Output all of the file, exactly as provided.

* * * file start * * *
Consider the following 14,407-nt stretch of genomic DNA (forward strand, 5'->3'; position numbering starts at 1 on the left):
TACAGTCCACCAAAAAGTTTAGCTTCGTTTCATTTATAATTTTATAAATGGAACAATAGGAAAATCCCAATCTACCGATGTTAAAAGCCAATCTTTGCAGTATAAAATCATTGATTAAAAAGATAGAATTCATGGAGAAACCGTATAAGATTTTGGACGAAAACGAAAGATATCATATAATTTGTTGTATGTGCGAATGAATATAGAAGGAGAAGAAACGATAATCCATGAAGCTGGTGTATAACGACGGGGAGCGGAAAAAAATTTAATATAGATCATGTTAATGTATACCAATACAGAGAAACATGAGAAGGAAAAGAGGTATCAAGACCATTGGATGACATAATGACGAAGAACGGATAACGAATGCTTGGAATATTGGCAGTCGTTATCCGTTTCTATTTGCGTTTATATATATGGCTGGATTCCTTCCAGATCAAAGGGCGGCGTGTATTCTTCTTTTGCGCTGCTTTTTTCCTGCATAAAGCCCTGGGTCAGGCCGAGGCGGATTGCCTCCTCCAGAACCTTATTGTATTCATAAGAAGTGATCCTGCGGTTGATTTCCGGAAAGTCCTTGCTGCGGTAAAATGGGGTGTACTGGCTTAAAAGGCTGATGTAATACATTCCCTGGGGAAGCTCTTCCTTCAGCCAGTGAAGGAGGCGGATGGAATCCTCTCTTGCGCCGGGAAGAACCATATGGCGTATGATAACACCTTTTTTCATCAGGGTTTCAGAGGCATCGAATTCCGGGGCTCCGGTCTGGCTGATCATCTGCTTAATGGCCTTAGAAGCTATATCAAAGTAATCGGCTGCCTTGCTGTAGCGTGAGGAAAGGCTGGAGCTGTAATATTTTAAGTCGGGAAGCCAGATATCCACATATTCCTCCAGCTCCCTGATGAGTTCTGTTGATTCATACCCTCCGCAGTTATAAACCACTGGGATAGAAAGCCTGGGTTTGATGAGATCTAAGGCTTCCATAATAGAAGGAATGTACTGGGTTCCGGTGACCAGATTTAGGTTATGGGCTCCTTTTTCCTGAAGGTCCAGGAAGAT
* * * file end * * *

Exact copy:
Consider the following 14,407-nt stretch of genomic DNA (forward strand, 5'->3'; position numbering starts at 1 on the left):
TACAGTCCACCAAAAAGTTTAGCTTCGTTTCATTTATAATTTTATAAATGGAACAATAGGAAAATCCCAATCTACCGATGTTAAAAGCCAATCTTTGCAGTATAAAATCATTGATTAAAAAGATAGAATTCATGGAGAAACCGTATAAGATTTTGGACGAAAACGAAAGATATCATATAATTTGTTGTATGTGCGAATGAATATAGAAGGAGAAGAAACGATAATCCATGAAGCTGGTGTATAACGACGGGGAGCGGAAAAAAATTTAATATAGATCATGTTAATGTATACCAATACAGAGAAACATGAGAAGGAAAAGAGGTATCAAGACCATTGGATGACATAATGACGAAGAACGGATAACGAATGCTTGGAATATTGGCAGTCGTTATCCGTTTCTATTTGCGTTTATATATATGGCTGGATTCCTTCCAGATCAAAGGGCGGCGTGTATTCTTCTTTTGCGCTGCTTTTTTCCTGCATAAAGCCCTGGGTCAGGCCGAGGCGGATTGCCTCCTCCAGAACCTTATTGTATTCATAAGAAGTGATCCTGCGGTTGATTTCCGGAAAGTCCTTGCTGCGGTAAAATGGGGTGTACTGGCTTAAAAGGCTGATGTAATACATTCCCTGGGGAAGCTCTTCCTTCAGCCAGTGAAGGAGGCGGATGGAATCCTCTCTTGCGCCGGGAAGAACCATATGGCGTATGATAACACCTTTTTTCATCAGGGTTTCAGAGGCATCGAATTCCGGGGCTCCGGTCTGGCTGATCATCTGCTTAATGGCCTTAGAAGCTATATCAAAGTAATCGGCTGCCTTGCTGTAGCGTGAGGAAAGGCTGGAGCTGTAATATTTTAAGTCGGGAAGCCAGATATCCACATATTCCTCCAGCTCCCTGATGAGTTCTGTTGATTCATACCCTCCGCAGTTATAAACCACTGGGATAGAAAGCCTGGGTTTGATGAGATCTAAGGCTTCCATAATAGAAGGAATGTACTGGGTTCCGGTGACCAGATTTAGGTTATGGGCTCCTTTTTCCTGAAGGTCCAGGAAGAT